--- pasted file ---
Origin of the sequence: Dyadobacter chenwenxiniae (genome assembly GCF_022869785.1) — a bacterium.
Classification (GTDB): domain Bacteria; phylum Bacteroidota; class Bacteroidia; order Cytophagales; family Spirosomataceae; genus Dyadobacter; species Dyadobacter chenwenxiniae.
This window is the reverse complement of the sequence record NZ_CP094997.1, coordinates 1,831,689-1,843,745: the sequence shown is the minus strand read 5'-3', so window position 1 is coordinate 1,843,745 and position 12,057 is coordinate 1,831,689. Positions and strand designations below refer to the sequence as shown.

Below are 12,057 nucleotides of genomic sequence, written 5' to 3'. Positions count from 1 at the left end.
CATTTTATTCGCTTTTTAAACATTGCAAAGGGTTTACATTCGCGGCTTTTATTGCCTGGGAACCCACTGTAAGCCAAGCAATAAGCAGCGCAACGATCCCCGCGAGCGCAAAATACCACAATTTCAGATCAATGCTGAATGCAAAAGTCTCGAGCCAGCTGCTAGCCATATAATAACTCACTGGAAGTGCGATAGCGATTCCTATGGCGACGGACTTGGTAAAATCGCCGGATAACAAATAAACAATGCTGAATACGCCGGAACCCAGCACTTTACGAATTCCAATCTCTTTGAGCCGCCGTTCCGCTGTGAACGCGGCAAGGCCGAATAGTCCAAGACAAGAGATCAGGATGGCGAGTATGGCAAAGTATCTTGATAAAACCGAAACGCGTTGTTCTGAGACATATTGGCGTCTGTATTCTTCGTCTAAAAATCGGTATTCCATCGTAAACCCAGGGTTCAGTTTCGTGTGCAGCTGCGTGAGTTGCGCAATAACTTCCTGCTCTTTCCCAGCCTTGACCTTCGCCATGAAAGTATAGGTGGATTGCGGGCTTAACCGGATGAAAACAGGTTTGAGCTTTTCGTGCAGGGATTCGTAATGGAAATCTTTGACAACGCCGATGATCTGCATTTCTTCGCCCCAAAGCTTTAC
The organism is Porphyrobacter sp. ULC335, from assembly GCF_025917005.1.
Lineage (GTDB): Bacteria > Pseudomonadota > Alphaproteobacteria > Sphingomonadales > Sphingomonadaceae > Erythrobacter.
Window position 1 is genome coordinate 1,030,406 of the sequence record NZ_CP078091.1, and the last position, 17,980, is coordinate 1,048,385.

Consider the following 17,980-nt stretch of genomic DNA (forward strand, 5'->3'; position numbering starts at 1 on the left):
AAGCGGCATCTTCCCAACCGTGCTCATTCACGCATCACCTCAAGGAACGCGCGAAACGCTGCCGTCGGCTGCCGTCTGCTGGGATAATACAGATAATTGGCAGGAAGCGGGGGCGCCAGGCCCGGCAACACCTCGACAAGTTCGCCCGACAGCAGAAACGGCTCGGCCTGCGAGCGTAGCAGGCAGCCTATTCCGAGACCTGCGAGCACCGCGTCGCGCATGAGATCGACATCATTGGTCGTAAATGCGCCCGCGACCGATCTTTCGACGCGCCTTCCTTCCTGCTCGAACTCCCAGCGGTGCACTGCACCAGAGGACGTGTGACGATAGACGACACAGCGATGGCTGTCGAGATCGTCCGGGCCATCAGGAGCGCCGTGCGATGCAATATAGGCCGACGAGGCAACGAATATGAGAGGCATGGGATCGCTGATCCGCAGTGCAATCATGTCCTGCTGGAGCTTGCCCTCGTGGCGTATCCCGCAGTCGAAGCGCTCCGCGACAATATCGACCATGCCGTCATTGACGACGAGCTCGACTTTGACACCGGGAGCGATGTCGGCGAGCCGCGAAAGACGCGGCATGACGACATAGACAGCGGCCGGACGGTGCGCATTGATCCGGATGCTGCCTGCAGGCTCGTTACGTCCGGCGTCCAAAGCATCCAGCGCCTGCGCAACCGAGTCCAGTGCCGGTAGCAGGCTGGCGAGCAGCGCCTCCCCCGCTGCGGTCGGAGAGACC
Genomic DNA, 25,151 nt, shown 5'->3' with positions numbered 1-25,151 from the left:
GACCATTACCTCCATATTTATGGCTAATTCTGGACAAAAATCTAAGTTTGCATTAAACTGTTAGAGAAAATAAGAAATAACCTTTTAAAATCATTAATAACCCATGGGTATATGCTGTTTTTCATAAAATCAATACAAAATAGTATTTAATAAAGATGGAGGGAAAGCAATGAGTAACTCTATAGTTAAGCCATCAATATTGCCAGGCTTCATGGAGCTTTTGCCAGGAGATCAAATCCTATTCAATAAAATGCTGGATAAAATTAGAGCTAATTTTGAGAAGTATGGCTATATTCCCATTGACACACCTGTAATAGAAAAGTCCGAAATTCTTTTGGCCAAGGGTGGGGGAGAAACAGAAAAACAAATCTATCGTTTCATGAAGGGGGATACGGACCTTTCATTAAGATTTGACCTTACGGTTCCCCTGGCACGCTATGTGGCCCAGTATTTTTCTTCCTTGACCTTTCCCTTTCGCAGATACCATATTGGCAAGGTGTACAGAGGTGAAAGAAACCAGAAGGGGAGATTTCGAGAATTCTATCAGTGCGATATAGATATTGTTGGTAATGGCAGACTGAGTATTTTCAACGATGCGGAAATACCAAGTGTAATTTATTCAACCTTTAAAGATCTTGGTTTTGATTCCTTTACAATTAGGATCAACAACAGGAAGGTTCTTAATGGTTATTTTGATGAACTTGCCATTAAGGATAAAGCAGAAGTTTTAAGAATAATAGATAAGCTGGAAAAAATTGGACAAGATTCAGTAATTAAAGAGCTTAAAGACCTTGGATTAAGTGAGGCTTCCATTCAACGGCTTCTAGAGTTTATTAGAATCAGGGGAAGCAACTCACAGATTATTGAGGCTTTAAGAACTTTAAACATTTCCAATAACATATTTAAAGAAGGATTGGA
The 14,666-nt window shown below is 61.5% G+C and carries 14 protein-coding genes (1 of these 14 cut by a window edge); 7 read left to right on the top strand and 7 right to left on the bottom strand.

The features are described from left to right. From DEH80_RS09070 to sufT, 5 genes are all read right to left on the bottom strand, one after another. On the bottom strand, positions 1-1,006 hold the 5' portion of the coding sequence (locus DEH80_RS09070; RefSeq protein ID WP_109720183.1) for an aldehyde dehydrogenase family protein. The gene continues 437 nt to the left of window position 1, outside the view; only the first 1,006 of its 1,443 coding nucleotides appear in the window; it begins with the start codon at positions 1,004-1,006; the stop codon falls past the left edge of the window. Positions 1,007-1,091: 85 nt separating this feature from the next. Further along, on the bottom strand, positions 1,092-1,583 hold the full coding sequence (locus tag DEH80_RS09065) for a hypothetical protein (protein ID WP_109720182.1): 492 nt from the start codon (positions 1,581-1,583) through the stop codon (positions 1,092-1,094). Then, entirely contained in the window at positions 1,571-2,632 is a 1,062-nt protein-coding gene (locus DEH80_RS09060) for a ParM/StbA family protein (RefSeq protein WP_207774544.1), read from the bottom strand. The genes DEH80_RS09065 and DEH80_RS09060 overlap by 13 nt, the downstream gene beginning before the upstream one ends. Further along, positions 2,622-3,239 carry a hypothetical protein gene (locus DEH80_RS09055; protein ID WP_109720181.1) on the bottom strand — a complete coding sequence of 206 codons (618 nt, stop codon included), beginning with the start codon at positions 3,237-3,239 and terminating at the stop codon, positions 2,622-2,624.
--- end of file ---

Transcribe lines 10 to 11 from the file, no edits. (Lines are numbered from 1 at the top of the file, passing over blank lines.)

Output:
AAGCGGCATCTTCCCAACCGTGCTCATTCACGCATCACCTCAAGGAACGCGCGAAACGCTGCCGTCGGCTGCCGTCTGCTGGGATAATACAGATAATTGGCAGGAAGCGGGGGCGCCAGGCCCGGCAACACCTCGACAAGTTCGCCCGACAGCAGAAACGGCTCGGCCTGCGAGCGTAGCAGGCAGCCTATTCCGAGACCTGCGAGCACCGCGTCGCGCATGAGATCGACATCATTGGTCGTAAATGCGCCCGCGACCGATCTTTCGACGCGCCTTCCTTCCTGCTCGAACTCCCAGCGGTGCACTGCACCAGAGGACGTGTGACGATAGACGACACAGCGATGGCTGTCGAGATCGTCCGGGCCATCAGGAGCGCCGTGCGATGCAATATAGGCCGACGAGGCAACGAATATGAGAGGCATGGGATCGCTGATCCGCAGTGCAATCATGTCCTGCTGGAGCTTGCCCTCGTGGCGTATCCCGCAGTCGAAGCGCTCCGCGACAATATCGACCATGCCGTCATTGACGACGAGCTCGACTTTGACACCGGGAGCGATGTCGGCGAGCCGCGAAAGACGCGGCATGACGACATAGACAGCGGCCGGACGGTGCGCATTGATCCGGATGCTGCCTGCAGGCTCGTTACGTCCGGCGTCCAAAGCATCCAGCGCCTGCGCAACCGAGTCCAGTGCCGGTAGCAGGCTGGCGAGCAGCGCCTCCCCCGCTGCGGTCGGAGAGACC
Genomic DNA, 25,151 nt, shown 5'->3' with positions numbered 1-25,151 from the left: